Thursday, November 04, 2010

Copyright Infringement, Plagiarism--Potaytoe, Potahtoe...

Well, not exactly potaytoe, potahtoe, but copyright infringement and plagiarism are close relations, like first cousins.

The ongoing local plagiarism issue isn't done yet, and I'm following it with interest because, really, if a judge can say that when he wrote what he did, even if it was copied from another source without attribution, and that he did so without "malicious intent", and get away with it without punishment, then that opens up an easy excuse for anyone to copy anything. We may soon be hearing a lot of stuff like:

"Yeah, I copied the lyrics of his song, but I had no malicious intent."

"So I copied his poem for homework, but I really had no malicious intent."

"I copied from a book by an author from abroad for my thesis, but I had no malicious intent."

"Yeah, I copied that piece of video scene-for-scene, character-for-character, dialogue-for-dialogue, for my own film, but I had no malicious intent."

Well, you get the drift.

For what it's worth, the judge in question's excuse was that one of his aides honestly forgot to put down the attributions, and frankly, this can happen easily, given the voluminous documents one has to handle everyday in the legal profession; but nevertheless, is that a legitimate enough excuse? For the Philippine Supreme Court, it is. For the UP law professors, a number of other legal personalities from abroad, a lot of people in the academe, and many, many creatives, it's not.

And now, we have this: a case of copyright infringement abroad, as seen via the blog of illadore. An excerpt:

My 2005 Ice Dragon entry, called "A Tale of Two Tarts" was apparently printed without my knowledge or permission in a magazine and I am apparently the victim of copyright infringement.

The story:
I was contacted early last week by a friend of mine who lives in the Northeast about my "As American as Apple Pie - Isn't!" article that was published in Cooks Source magazine, mostly to inquire how I had gotten published. This was news to me, as I hadn't ever heard of this magazine before.

However, some basic Google-fu lead me to find them online and on Facebook. In fact, after looking at the Cooks Source Facebook page, I found the article with my name on it on on "Page 10" of the Cooks Source Pumpkin fest issue. (No worries, I have screencaps.) The magazine is published on paper (the website says they have between 17,000 and 28,000 readers) as well as being published on Facebook as well.

So. I first phone the magazine then send a quick note to the "Contact Us" information page, asking them what happened and how they got my article. (I thought it could have been some sort of mix-up or that someone posted it to some sort of free article database.) Apparently, it was just copied straight off the Godecookery webpage. As you can see from the page, it is copyrighted and it is also on a Domain name that I own.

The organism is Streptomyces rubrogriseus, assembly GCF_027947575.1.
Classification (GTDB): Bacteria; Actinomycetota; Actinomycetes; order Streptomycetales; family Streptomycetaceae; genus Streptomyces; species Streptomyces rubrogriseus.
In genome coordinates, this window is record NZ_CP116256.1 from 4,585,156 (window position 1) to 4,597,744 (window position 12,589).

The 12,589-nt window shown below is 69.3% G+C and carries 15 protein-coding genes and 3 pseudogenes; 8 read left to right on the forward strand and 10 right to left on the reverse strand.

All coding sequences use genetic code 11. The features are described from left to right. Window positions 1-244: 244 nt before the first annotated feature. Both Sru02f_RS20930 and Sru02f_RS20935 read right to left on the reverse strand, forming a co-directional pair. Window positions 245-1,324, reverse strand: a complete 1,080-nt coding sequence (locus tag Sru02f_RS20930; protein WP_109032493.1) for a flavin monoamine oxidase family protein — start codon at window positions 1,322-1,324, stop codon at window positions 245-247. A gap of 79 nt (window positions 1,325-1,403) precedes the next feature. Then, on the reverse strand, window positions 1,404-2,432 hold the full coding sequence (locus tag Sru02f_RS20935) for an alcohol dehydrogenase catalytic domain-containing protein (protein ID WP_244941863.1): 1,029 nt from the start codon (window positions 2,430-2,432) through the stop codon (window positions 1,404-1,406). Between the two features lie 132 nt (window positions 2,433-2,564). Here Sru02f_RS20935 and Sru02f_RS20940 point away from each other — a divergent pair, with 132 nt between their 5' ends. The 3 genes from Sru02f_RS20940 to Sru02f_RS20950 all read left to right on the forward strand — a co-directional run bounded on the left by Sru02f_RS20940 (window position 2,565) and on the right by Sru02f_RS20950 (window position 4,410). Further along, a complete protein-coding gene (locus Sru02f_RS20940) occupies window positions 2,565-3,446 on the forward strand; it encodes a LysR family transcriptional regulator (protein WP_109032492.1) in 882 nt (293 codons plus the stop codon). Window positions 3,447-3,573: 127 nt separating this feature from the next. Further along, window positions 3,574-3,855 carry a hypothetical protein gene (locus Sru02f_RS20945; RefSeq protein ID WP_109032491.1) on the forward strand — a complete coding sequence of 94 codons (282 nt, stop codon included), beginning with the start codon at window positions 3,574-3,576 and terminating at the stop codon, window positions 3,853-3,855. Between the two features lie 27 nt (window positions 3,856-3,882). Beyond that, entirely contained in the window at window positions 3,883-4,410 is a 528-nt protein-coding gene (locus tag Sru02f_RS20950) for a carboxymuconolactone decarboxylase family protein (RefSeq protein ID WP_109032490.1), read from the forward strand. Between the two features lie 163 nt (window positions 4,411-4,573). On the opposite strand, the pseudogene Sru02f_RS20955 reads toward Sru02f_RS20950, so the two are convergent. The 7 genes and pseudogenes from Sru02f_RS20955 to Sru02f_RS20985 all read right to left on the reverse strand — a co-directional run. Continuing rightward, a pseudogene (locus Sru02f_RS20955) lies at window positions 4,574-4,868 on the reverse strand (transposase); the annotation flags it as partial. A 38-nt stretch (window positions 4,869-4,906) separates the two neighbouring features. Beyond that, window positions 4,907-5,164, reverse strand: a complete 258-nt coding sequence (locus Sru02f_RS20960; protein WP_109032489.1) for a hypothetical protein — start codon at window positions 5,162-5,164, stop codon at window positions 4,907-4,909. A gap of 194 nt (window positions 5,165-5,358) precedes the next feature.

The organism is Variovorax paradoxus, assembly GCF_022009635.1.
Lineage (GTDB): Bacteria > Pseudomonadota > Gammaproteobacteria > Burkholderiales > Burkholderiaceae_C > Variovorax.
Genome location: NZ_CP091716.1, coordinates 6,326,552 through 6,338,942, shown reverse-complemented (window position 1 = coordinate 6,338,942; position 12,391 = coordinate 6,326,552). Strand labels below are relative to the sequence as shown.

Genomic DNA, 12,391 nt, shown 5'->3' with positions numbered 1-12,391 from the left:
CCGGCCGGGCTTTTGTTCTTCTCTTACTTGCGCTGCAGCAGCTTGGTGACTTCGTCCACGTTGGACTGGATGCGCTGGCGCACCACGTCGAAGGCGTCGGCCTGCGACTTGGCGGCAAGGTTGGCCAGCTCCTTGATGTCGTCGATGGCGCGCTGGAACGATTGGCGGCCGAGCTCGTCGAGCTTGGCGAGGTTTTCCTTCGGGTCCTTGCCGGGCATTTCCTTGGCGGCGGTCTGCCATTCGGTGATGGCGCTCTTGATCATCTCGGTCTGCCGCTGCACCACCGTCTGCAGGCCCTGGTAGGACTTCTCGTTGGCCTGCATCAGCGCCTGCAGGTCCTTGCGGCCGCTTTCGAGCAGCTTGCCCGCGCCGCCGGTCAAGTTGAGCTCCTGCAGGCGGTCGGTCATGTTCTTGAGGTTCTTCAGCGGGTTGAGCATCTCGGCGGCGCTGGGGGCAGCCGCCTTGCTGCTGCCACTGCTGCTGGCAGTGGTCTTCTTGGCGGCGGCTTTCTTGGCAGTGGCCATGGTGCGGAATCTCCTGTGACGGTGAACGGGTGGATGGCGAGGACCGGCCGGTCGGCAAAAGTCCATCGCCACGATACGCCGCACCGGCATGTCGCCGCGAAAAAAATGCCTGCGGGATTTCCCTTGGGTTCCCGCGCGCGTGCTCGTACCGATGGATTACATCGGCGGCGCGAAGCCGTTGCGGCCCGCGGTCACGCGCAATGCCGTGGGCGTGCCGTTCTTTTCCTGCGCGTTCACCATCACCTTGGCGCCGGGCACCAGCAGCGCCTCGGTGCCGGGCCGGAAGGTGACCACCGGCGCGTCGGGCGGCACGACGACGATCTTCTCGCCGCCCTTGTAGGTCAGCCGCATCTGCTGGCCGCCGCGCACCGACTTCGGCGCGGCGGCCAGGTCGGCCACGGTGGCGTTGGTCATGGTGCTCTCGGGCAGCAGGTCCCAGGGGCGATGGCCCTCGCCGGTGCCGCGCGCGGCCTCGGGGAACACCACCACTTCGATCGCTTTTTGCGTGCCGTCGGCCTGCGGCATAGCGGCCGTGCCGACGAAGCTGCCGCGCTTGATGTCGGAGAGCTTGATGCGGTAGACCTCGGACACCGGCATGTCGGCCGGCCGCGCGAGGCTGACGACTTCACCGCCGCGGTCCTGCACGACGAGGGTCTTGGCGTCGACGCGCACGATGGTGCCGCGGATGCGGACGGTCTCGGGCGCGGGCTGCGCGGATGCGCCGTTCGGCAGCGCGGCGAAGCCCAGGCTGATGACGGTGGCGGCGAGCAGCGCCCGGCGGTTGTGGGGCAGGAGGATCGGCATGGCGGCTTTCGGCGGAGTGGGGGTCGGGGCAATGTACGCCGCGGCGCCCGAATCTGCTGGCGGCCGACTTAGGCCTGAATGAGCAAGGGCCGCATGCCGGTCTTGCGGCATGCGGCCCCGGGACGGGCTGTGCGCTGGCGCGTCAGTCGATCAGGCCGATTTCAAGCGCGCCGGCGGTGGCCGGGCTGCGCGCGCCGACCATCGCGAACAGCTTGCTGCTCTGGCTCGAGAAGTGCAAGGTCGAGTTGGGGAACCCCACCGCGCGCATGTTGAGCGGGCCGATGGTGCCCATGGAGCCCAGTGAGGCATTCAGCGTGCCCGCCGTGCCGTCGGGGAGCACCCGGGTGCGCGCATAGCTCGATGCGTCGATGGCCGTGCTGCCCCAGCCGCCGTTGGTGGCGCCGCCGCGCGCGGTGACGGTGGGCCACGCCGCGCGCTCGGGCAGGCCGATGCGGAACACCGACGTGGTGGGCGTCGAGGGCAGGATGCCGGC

After the first couple of emails, the editor of Cooks Source asked me what I wanted -- I responded that I wanted an apology on Facebook, a printed apology in the magazine and $130 donation (which turns out to be about $0.10 per word of the original article) to be given to the Columbia School of Journalism.

What I got instead was this (I am just quoting a piece of it here:)

"Yes Monica, I have been doing this for 3 decades, having been an editor at The Voice, Housitonic Home and Connecticut Woman Magazine. I do know about copyright laws. It was "my bad" indeed, and, as the magazine is put together in long sessions, tired eyes and minds somethings forget to do these things.
But honestly Monica, the web is considered "public domain" and you should be happy we just didn't "lift" your whole article and put someone else's name on it! It happens a lot, clearly more than you are aware of, especially on college campuses, and the workplace. If you took offence and are unhappy, I am sorry, but you as a professional should know that the article we used written by you was in very bad need of editing, and is much better now than was originally. Now it will work well for your portfolio. For that reason, I have a bit of a difficult time with your requests for monetary gain, albeit for such a fine (and very wealthy!) institution. We put some time into rewrites, you should compensate me! I never charge young writers for advice or rewriting poorly written pieces, and have many who write for me... ALWAYS for free!"
Whoah. Talk about 'tude. Head on over to read the comments in the entry.

So this is another case on something similar I'm following with interest.

1 Comments:

Anonymous Anonymous said...

So what happens next??? Im interested on how you pursue this... may angas pa yung editor! hmp!

2:17 AM  

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